Kubernetes Ingress Controller for Kong

Install Kong Community Edition (CE) or Kong Enterprise Edition (EE) using the official Kubernetes Ingress Controller.

Learn more via the README . To get up and running quickly, follow the Minikube and Minishift tutorials.

The Kubernetes Ingress Controller for Kong launch announcement is on the Kong Blog.

For questions and discussion, please visit Kong Nation. For bug reports, please open a new issue on GitHub.

Kong Community Edition via Helm or Minikube

The easiest way to deploy Kong CE on Kubernetes is via Helm.

Kong CE can also be deployed on minikube - please follow the README and use the manifest files provided in minikube directory.

Kong Community Edition or Enterprise Edition via Manifest Files

Kong CE, or the trial version of Kong Enterprise Edition (EE), can be provisioned on a Kubernetes cluster via the manifest files provided in the repo. These instructions (mostly) assume you are using Google Kubernetes Engine (GKE) - you may need to make adjustments to deploy to other Kubernetes clusters.

  1. Initial setup

    Download or clone the following repo:

    $ git clone git@github.com:Kong/kong-dist-kubernetes.git
    $ cd kong-dist-kubernetes
    

    Skip to step 3 if you have already provisioned a cluster and registered it with Kubernetes.

  2. Deploy a GKE cluster

    You need gcloud and kubectl command-line tools installed and set up to run deployment commands. Also make sure your Google Cloud account has STATIC_ADDRESSES available for the external access of Kong services.

    Using the cluster.yaml file from this repo, deploy a GKE cluster. Provide the following information before deploying:

    1. Desired cluster name
    2. Zone in which to run the cluster
    3. A basicauth username and password for authenticating the access to the cluster
    $ gcloud deployment-manager deployments \
        create cluster --config cluster.yaml
    
  3. Deploy a datastore

    Before deploying Kong, you need to provision a Cassandra or PostgreSQL pod.

    For Cassandra, use the cassandra.yaml file from this repo to deploy a Cassandra Service and a StatefulSet in the cluster.

    $ kubectl create -f cassandra.yaml
    

    For PostgreSQL, use the postgres.yaml file from the kong-dist-kubernetes repo to deploy a PostgreSQL Service and a ReplicationController in the cluster:

    $ kubectl create -f postgres.yaml
    

    Kong EE trial users should complete the steps in the Additional Steps for Kong EE Trial Users section below before proceeding.

  4. Prepare database

    Using the kong_migration_<postgres|cassandra>.yaml file, run the migration job:

    $ kubectl create -f kong_migration_<postgres|cassandra>.yaml
    

    Once the job completes, you can remove the pod by running following command:

    $ kubectl delete -f kong_migration_<postgres|cassandra>.yaml
    
  5. Deploy Kong

    Using the kong_<postgres|cassandra>.yaml file from this repo, deploy Kong admin, proxy services, and a Deployment controller to the cluster:

    $ kubectl create -f kong_<postgres|cassandra>.yaml
    
  6. Verify your deployments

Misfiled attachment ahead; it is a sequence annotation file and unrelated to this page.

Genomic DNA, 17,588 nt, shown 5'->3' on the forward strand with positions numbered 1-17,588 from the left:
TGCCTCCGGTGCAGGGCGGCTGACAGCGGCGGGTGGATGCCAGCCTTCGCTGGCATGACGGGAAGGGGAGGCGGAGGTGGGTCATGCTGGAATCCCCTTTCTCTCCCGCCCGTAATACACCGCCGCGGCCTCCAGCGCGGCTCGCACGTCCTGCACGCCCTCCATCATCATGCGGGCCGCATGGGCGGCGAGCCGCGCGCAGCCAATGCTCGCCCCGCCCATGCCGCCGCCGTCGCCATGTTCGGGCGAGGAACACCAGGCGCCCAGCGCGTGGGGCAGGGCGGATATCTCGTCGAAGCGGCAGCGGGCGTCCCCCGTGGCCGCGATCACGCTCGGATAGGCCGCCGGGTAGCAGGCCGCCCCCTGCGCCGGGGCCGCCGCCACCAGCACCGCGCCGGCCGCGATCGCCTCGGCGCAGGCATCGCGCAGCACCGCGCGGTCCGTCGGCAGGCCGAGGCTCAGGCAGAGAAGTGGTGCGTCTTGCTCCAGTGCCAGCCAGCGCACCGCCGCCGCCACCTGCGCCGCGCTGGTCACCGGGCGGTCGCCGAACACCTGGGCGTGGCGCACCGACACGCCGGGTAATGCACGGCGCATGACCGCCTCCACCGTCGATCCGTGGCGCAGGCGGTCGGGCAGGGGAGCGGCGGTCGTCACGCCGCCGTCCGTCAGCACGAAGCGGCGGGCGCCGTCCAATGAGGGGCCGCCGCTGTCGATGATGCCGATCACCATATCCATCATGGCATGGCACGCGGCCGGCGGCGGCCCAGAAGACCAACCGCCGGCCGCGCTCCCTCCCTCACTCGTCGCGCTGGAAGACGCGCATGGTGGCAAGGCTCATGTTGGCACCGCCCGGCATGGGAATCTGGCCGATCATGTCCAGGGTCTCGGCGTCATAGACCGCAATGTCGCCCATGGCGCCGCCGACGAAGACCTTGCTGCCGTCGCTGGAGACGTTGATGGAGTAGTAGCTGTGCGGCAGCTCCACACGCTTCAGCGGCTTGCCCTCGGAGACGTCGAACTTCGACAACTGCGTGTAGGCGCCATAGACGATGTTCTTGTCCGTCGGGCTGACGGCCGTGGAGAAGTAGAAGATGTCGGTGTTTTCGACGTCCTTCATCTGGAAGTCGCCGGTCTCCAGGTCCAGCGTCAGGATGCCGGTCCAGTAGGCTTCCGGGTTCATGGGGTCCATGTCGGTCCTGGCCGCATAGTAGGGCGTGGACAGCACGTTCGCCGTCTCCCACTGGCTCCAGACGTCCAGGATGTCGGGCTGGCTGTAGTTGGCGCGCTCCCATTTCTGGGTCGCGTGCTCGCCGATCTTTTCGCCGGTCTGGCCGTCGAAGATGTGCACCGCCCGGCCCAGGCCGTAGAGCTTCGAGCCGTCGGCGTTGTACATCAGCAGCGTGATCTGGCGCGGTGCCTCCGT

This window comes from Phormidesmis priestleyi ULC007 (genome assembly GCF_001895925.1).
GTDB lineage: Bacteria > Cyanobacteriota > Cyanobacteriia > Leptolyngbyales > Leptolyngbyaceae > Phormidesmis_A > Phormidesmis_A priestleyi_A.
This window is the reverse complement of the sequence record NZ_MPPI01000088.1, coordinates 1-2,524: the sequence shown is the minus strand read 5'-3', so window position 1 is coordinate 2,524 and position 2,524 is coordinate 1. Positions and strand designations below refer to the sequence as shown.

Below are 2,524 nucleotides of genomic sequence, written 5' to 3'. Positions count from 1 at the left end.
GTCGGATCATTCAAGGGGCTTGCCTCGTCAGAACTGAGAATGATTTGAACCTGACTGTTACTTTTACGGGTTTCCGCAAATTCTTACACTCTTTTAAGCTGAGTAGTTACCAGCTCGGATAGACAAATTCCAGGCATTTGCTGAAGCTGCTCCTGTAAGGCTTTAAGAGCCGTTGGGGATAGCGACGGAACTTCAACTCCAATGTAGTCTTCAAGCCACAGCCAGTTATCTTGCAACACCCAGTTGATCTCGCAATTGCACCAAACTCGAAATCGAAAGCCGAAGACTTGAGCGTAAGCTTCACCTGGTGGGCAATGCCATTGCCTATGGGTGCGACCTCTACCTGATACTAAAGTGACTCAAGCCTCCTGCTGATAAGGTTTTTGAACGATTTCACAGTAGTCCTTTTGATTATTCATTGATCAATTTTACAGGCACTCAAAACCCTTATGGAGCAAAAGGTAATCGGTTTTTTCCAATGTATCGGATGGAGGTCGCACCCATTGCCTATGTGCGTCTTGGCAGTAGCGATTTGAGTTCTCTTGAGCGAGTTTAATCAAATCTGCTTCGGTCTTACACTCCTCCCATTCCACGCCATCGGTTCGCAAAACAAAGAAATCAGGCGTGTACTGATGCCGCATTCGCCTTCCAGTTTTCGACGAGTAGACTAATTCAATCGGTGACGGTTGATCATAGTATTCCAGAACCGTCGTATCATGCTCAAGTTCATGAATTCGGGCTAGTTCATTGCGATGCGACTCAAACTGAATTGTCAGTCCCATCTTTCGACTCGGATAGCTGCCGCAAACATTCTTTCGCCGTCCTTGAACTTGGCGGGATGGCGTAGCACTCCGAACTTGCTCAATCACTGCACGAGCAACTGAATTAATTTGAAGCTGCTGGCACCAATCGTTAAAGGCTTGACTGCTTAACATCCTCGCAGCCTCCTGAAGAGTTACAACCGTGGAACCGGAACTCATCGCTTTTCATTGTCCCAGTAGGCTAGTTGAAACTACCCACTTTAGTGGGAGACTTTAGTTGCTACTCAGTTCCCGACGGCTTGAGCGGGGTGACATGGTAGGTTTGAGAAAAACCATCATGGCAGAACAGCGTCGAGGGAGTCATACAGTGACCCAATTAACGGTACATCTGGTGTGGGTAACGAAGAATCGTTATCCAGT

You can now see the resources that have been deployed using kubectl:

    $ kubectl get all
    

    Once the EXTERNAL_IP is available for Kong Proxy and Admin services, you can test Kong by making the following requests:

    $ curl <kong-admin-ip-address>:8001
    $ curl https://<admin-ssl-ip-address>:8444
    $ curl <kong-proxy-ip-address>:8000
    $ curl https://<kong-proxy-ssl-ip-address>:8443
    
  7. Get Started with Kong

    Quickly learn how to use Kong with the 5-minute Quickstart.

Additional Steps for Kong EE Trial Users

  1. Publish a Kong EE Docker image to your container registry

    Because the Kong EE image is not available on the public Docker container registry, you must publish it to a private repository for use with Kubernetes. While any private repository will work, this example uses the Google Cloud Platform Container Registry, which automatically integrates with the Google Cloud Platform examples in the other steps.

    In the steps below, replace <image ID> with ID associated with your loaded image in docker images output. Replace <project ID> with your Google Cloud Platform project ID.

    $ docker load -i /tmp/kong-docker-enterprise-edition.tar.gz
    $ docker images
    $ docker tag <image ID> gcr.io/<project ID>/kong-ee
    $ gcloud docker -- push gcr.io/demo-cs-lab/kong-ee:latest
    
  2. Add your Kong EE License File

    Edit kong_trial_postgres.yaml and kong_trial_migration_postgres.yaml to replace YOUR_LICENSE_HERE with your Kong EE License File string - it should look like:

    - name: KONG_LICENSE_DATA
    value: '{"license":{"signature":"alongstringofcharacters","payload":{"customer":"Test Company","license_creation_date":"2018-03-06","product_subscription":"Kong Only","admin_seats":"5","support_plan":"Premier","license_expiration_date":"2018-06-04","license_key":"anotherstringofcharacters"},"version":1}}'
    
  3. Use the Kong EE image

    Edit kong_trial_postgres.yaml and kong_trial_migration_postgres.yaml and replace image: kong with image: gcr.io/<project ID>/kong-ee, using the same project ID as above.

  4. Deploy Kong EE

    Continue from step 4 in the Kong Community Edition or Enterprise Edition via Manifest Files instruction above, using the kong_trial_* YAML files in the EE Trial directory. Once Kong EE is running, you should be able to access the Kong Admin GUI at <kong-admin-ip-address>:8002 or https://<kong-ssl-admin-ip-address>:8445.

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